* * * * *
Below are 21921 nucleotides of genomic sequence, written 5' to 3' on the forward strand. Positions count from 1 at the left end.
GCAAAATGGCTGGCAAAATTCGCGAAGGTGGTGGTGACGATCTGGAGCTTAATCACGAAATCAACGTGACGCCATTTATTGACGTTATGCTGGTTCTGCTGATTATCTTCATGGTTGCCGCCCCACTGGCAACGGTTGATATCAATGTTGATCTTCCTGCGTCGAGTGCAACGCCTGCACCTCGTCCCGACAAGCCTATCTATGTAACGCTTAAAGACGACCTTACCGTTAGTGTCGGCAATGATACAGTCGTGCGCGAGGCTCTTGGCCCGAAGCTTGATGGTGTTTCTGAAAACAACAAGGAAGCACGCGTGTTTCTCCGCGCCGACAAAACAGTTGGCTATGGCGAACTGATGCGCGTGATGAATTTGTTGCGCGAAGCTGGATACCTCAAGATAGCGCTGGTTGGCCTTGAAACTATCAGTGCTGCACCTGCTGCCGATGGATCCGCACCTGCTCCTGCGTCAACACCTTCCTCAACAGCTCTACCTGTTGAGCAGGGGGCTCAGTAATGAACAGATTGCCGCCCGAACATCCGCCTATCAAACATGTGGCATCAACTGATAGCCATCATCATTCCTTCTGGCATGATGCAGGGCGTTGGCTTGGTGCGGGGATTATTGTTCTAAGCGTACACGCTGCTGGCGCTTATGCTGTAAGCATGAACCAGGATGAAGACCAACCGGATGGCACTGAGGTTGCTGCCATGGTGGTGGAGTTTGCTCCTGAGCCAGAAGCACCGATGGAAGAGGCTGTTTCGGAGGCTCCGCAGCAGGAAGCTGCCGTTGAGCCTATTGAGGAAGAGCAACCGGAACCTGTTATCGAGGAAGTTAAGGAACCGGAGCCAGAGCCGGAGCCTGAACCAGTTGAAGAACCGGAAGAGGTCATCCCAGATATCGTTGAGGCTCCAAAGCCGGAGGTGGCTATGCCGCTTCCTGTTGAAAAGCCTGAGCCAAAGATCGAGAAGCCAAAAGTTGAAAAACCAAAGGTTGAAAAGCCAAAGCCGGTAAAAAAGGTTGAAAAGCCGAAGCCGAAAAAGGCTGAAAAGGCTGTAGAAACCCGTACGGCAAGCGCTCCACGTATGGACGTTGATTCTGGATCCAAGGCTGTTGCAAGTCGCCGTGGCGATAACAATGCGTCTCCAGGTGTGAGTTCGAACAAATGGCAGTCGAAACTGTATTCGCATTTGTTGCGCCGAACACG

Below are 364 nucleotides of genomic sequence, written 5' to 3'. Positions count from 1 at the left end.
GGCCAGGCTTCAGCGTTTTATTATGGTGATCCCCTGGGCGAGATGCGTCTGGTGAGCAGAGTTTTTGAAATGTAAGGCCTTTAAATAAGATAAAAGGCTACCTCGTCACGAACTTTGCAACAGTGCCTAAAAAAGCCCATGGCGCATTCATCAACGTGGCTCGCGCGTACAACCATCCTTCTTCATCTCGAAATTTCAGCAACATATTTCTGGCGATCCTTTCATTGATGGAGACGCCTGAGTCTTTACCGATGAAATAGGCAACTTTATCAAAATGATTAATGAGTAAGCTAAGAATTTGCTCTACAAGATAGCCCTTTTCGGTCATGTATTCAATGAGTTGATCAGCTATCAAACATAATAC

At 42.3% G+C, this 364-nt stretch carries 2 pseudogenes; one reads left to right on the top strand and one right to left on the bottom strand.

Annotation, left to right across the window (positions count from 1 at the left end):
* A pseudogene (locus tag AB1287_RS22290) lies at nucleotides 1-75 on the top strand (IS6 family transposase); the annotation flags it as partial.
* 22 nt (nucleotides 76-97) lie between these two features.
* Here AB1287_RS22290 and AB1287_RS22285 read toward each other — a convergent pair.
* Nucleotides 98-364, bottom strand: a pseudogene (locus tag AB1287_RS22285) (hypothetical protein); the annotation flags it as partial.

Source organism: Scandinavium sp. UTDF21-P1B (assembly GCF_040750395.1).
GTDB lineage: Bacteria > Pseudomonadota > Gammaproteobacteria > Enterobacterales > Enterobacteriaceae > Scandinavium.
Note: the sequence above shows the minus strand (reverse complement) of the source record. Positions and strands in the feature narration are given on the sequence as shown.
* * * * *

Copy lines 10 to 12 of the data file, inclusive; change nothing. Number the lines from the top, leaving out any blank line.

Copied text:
* Nucleotides 98-364, bottom strand: a pseudogene (locus tag AB1287_RS22285) (hypothetical protein); the annotation flags it as partial.

Source organism: Scandinavium sp. UTDF21-P1B (assembly GCF_040750395.1).
GTDB lineage: Bacteria > Pseudomonadota > Gammaproteobacteria > Enterobacterales > Enterobacteriaceae > Scandinavium.